I found my tombstone. According to Google, I died again two days ago. Does someone know something I don’t?
The first time I died was March 5, 1974. Natural childbirth was all the rage back then. A good mother was expected to breathe through her pain, not complain, and deliver her baby without IV medication or neural blocks. I attended childbirth classes at the hospital so I could learn how to be a good mother. I went alone. I had asked my husband to go but his response had been, “Are you stupid or something?” There was no reason to be so mean.
My belly grew to an immense size. I gained sixty pounds. I was uncomfortable sitting in a chair, standing to cook dinner, leaning over to mop the floor, or hauling in groceries from the car. My doctor suspected I had a condition called polyhydramnios, too much amniotic fluid in the uterus. Ultrasounds were only available to those who had money. My husband packed his leather wallet deep in his hip pocket.
He was ashamed of my belly. He called me “Henrietta Hippo” and said, “Whatever you do, Bitch, I don’t want people to see us together.” There was no fear of that when he walked in one door and pushed me towards another on the rare occasions we went somewhere together.
My due date arrived and departed as both my baby and belly grew. Maybe my child didn’t want to be born. Maybe he or she knew how short and traumatic childhood would be. My pregnancy stagnated into a permanent state of residency. I could barely breathe.
During a dinner with the Mister and the Missus, my husband’s parents, a spasm began in my lower back. I kept the news to myself and tried not to squirm until well after they had retired to their room. We lived with them in their house. Their attitude towards me made me cry. This living arrangement was not my idea. It was my husband's and theirs.
My husband dropped me off at the door of Mesa General Hospital so he could park the car. The lot must have been full because I didn’t see him again until well into the next morning.
I was admitted and stripped of my clothes. My dignity went with them into a white plastic bag as the nurse watched me undress. My blue gown was missing its ties and had a huge gaping hole in the back. I felt vulnerable, afraid, and near panic when this same nurse approached me with a bag of foamy liquid attached to a long skinny hose. It was a soap suds enema. If its purpose was to humiliate me, it worked. I was then scrubbed and scraped with hot water and a rusty razor. I felt like a scalded pig. Labor should be a time of hope and joy. Instead, it felt like abuse.
Breathing through the pain worked until the contractions were two minutes apart. By the time my husband returned and poked his head in the door, my screams had churned my throat raw.
“Please, I need something for the pain!”
My doctor came into the room with a syringe but left when my husband ordered him to go. “Don’t give her anything. She’s being a drama queen.” My husband looked at me and added, “You’re such a wimp.”
I was left alone to cry.
Almost thirty hours after labor started, I couldn’t tell when a contraction ended and another began as they merged into one. My body convulsed in pain. I writhed and moaned. There was a great gush of warm, sticky red liquid. A river pour from the cart and onto the floor. Hands without voices grabbed my legs, arms and belly, and shoved me onto a cart. They ran it down a long hallway over thousands of speed-bumps, and into a different room. Feet sloshed through fluid on the floor. Alternating spasms of cold and fire shuddered through my bones.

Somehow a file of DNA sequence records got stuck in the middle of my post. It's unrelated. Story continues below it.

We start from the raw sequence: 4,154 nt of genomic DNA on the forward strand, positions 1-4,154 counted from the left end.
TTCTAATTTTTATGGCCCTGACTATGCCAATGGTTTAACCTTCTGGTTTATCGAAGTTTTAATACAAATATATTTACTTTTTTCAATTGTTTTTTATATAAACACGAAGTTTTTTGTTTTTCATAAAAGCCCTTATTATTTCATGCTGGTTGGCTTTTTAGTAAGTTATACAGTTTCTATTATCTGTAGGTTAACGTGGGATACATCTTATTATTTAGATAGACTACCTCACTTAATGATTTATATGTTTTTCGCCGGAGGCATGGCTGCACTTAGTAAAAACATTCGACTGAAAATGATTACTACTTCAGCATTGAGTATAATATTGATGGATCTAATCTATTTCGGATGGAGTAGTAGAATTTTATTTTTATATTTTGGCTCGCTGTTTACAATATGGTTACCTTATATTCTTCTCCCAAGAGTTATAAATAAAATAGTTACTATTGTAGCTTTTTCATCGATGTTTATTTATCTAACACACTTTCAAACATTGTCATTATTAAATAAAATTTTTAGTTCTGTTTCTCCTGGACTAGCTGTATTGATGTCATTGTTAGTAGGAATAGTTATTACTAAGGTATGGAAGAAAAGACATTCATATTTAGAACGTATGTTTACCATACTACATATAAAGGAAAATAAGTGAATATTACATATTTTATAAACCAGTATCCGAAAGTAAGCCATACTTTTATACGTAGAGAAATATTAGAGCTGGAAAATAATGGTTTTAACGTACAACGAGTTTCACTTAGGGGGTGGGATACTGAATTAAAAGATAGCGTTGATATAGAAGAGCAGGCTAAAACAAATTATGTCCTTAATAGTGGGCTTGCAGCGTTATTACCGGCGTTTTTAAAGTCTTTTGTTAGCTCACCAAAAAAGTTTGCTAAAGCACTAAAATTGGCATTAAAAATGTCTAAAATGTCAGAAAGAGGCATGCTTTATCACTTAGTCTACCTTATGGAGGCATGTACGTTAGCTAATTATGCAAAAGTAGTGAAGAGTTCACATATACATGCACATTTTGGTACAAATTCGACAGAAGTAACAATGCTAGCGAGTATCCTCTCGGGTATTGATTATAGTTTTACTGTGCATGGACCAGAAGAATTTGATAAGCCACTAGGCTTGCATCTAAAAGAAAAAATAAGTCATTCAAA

I heard a distant voice pray, “Mercy, please,” then realized the voice was mine.
My doctor brandished two silver forceps spoons, maneuvered them through my pelvis and onto my baby’s head. He lifted his paper bootied foot, placed it on the edge of my delivery bed, and pulled.
I couldn’t breathe. My heart no longer beat. My soul sought safety from agony and separated away from who I used to be. The new me wasn’t bound by form. It was weightless and free. I felt peace without pain and soared past shelves stacked with paper-wrapped surgical instruments, stacks of IV bags, and rolls of plastic tubing. I floated upwards into a far corner of the room. My husband’s fists, his cruel words, and his emotional abuse would never find me here. I thought of staying for a while but I looked down and saw that my baby needed to be born. I would give up the serenity in my new world in order for her to survive. I was the only one who could give her life. I slipped back inside.
For more stories on how to break the cycle of abuse:
True Crime Memoir – Survivor: As Long As I Breathe
is dedicated to:
survivors of emotional, physical, spiritual, or sexual abuse,
those who have had to bury a murdered child,
former members of a religious cult based on misogyny,
children born with Cornelia de Lange Syndrome,
and anyone who was falsely accused of a crime.
Joyce A Lefler is a true crime survivor and the author of
From Miracle to Murder: Justice For Adam.
She is a facilitator for Parents of Murdered Children,
a bereavement counselor, registered nurse,
and an advocate against abuse.
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